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2 Jan 2011

Terrorist threats to physical security

A rather vacuous story in The Mirror concerning the discovery of vulnerabilities at England's Sellafield nuclear plant is a timely reminder of the extreme risks towards the right hand end of the risk-control spectrum diagram in January's NoticeBored security awareness module.  The news piece, such as it is, reports that after a military "red team" discovered issues at the plant, security is being 'urgently reviewed' to address the risk of a terrorist attack.
"The policing watchdog, in consultation with MI5, will now carry out a review to boost protection of the site, to prevent a “terrorist spectacular”."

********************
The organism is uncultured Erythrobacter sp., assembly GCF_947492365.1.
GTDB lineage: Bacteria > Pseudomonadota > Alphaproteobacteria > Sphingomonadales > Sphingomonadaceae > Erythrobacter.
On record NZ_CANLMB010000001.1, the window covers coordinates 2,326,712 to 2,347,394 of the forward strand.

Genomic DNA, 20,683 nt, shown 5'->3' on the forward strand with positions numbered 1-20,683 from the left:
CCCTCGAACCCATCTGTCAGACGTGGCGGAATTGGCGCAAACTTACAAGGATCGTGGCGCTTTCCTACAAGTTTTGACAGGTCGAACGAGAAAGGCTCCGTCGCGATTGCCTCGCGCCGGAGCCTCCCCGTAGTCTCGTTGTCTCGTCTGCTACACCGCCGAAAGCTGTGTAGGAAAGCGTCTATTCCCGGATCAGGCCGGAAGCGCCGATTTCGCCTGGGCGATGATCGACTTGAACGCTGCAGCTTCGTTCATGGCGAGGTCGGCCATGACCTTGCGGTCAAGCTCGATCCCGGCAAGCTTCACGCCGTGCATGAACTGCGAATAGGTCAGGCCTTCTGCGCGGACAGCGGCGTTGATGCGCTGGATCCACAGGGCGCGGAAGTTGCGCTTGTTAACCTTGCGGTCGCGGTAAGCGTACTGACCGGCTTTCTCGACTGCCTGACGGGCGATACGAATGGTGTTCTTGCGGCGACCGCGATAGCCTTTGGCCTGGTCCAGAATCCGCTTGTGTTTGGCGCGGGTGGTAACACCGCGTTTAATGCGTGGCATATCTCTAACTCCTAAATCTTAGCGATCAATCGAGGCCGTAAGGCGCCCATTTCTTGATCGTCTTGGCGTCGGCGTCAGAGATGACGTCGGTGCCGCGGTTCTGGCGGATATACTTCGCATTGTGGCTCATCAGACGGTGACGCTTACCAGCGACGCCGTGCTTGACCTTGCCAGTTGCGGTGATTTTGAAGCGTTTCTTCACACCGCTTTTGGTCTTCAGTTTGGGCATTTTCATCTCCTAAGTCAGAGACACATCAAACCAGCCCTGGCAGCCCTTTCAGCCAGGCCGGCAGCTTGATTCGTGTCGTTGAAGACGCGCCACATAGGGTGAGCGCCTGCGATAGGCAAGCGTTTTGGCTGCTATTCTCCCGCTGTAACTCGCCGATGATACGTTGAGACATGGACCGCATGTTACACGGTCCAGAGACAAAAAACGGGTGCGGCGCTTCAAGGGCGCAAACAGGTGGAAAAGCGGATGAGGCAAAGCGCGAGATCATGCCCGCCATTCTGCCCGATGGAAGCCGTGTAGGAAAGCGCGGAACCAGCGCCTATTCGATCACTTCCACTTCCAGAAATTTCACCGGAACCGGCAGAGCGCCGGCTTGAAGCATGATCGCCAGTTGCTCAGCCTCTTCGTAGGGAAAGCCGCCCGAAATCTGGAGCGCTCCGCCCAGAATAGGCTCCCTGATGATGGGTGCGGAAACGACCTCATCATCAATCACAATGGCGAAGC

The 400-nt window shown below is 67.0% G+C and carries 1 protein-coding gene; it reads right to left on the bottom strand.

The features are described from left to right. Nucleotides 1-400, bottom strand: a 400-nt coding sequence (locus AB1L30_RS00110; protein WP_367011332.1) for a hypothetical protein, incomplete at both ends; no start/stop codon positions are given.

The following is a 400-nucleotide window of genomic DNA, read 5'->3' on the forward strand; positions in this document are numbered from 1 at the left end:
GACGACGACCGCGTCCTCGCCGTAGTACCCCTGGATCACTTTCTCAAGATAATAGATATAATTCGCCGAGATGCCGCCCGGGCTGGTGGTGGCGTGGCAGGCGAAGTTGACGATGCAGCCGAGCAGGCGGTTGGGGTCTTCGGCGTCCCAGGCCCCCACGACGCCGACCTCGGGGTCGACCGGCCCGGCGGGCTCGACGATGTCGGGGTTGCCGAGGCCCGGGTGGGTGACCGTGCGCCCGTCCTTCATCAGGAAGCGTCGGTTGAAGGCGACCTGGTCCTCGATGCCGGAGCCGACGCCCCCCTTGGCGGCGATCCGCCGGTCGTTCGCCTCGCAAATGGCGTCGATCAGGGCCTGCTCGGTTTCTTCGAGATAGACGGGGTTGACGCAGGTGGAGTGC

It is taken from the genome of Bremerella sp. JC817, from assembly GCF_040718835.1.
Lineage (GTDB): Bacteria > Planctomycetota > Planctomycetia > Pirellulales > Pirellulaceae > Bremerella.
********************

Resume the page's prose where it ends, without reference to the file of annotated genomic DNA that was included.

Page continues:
The journalist casually mentions:
"An al-Qaeda cell caught plotting to blow up jets in 2006 also had nuclear sites on its hit-list."
I would have thought that 'nuclear sites' (presumably meaning nuclear generators as in this case) were rather low on the terrorist hit list, given the preponderance of much softer yet eqaully high profile critical infrastructure targets capable of causing just as much terror and publicity, plus the rather obvious deterrent effect of strong physical security at 'nuclear sites'.  But what do I know?  I'm no expert at assessing the terrorist threat.

Gary (Gary@isect.com)

PS  On October 19th 2010, eWeek Europe reported that someone left behind in a local hotel an unencrypted USB stick with information about staffing and health & safety at the plant - not especially sensitive, perhaps, but it is another physical security breach. 

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